There were 160 women enrolled in the study between June 2014 and October 2016, with 80 desiring the levonorgestrel 52 mg IUD and 80 desiring Copper T380A IUD with 40 randomized in each treatment arm. Patients chose their desired IUD prior to enrollment. Enrollment was closed for either levonorgestrel 52 mg IUD or Copper T380A IUD after 80 women were enrolled in each respective arm. Two patients decided against study participation after enrollment, another took non-study medication prior to her IUD insertion excluding her from the analysis, and another was unable to have her IUD placed due to difficulty with IUD insertion (Fig. 1). All other patients analyzed received the assigned study medication and completed IUD insertion. A total of 157 patients were analyzed (79 patients desiring levonorgestrel 52 mg IUD, 78 patients desiring Copper T380A IUD). Within treatment groups there were 39 in the combined treatment arm, 39 in the intrauterine lidocaine only arm, 40 in the naproxen only arm, and 39 in the placebo arm. There were no statistically significant differences among treatment groups in age, body mass index (BMI), parity, history of cervical procedures, vaginal parity, ease of insertion, use of pain medication post-procedure as shown in Tables 1 and 2. There was a significant difference of distribution of patients with history of c-section (p = 0.031) between treatment groups.
Pain perceived by patients in the treatment groups was not statistically significant between the groups with mean VAS in the placebo arm of 3.62 ± 2.45 (Fig. 2) as compared to the naproxen only (3.09 ± 2.18), lidocaine only (2.87 ± 2.13), naproxen and lidocaine (3.38 ± 2.49) arms. Pain assessment during the procedure rated by the physician inserting the device was not significantly different between treatment groups or type of IUD (Table 2). There was no statistically significant difference in patients’ use of post procedure analgesia regardless of IUD type (p = 0.19) or treatment groups (p = 0.568) when surveyed approximately 30 days post-insertion. This study was not powered to detect differences between treatment groups between types of IUDs nor were patients randomized to type of IUD.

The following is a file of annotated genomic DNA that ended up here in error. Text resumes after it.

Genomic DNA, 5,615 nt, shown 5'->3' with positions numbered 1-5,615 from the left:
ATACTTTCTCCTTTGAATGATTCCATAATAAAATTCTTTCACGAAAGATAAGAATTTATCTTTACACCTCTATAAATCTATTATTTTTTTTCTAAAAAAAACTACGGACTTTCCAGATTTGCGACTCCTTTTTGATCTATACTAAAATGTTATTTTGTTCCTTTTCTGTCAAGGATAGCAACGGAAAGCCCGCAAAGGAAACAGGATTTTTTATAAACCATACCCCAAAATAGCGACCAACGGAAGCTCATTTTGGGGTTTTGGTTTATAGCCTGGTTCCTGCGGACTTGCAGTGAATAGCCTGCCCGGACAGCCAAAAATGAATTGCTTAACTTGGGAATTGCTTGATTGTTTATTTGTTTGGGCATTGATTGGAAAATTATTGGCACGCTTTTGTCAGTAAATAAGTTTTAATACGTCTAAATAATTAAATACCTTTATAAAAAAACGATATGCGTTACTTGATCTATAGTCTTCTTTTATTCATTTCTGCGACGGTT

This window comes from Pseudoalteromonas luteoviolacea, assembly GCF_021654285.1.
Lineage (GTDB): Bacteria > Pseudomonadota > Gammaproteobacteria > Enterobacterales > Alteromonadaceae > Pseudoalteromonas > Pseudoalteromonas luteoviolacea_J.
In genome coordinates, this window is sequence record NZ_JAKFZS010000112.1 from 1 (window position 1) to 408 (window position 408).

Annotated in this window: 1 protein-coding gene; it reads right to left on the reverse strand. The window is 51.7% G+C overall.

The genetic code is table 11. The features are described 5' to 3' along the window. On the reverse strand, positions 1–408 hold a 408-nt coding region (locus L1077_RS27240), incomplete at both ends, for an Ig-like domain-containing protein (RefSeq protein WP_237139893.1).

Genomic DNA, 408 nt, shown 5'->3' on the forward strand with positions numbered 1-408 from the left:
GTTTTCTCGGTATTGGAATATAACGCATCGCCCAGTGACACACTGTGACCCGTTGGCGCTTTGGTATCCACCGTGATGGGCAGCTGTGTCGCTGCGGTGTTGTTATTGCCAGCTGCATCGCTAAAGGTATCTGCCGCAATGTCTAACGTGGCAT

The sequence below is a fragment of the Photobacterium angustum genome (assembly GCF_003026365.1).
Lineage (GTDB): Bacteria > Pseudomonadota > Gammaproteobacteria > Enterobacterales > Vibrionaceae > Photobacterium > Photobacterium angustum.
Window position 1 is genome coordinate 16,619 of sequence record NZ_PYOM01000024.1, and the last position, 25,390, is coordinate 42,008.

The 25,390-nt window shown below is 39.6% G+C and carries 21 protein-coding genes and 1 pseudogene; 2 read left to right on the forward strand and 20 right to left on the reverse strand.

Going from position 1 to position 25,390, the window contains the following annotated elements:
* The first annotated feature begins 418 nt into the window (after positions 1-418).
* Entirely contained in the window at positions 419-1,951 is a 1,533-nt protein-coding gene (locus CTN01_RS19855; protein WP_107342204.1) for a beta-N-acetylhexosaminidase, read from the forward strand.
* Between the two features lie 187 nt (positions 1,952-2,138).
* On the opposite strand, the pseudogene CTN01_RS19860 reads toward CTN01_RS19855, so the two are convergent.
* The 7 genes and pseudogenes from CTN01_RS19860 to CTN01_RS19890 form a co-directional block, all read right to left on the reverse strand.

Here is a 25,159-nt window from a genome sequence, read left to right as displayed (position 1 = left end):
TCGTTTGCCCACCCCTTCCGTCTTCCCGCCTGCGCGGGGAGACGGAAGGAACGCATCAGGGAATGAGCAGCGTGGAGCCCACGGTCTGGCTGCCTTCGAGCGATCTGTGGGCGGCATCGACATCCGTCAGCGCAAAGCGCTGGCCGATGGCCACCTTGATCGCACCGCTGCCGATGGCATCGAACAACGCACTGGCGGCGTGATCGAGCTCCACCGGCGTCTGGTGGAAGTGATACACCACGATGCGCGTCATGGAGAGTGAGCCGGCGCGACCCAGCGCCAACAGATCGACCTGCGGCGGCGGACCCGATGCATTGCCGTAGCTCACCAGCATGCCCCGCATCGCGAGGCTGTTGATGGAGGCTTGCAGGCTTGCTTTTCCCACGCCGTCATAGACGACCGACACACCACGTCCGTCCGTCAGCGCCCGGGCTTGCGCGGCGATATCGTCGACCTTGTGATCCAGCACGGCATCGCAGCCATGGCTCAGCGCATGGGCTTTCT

Overall satisfaction for the IUD procedure was high with 98% of the patients scoring they were satisfied to extremely satisfied with their procedure and 97% would have an IUD placed again. Satisfaction scores were not different between treatment groups or IUD type. There was one patient that was diagnosed with pelvic inflammatory disease approximately 1 week after her IUD insertion and her IUD was inadvertently removed during her requested clipping of strings. Patient’s IUD was not replaced at that visit. Another patient returned with vasovagal symptoms approximately 1 h following placement of her IUD however this did not affect her retention of the device. This study was not powered to detect differences in the low rates of adverse events or measures of patient satisfaction.
Consistent with other studies, the data suggests that there is no significant difference in pain control during IUD insertion using NSAIDs like naproxen [11, 13, 30,31,32]. The average VAS of 3.6 in our placebo group is consistent with other studies [30, 31]. The wait time of 1 h after administration of naproxen and three minutes with intrauterine instillation should have been appropriate to achieve peak levels of analgesia at time of IUD insertion . To our knowledge, this is the first randomized, double-blind, placebo-controlled study comparing the use of NSAIDs and intrauterine instillation of anesthetic for IUD insertion. There was no observed multiplicative effect as had been previously shown with the same regimen for endometrial biopsy .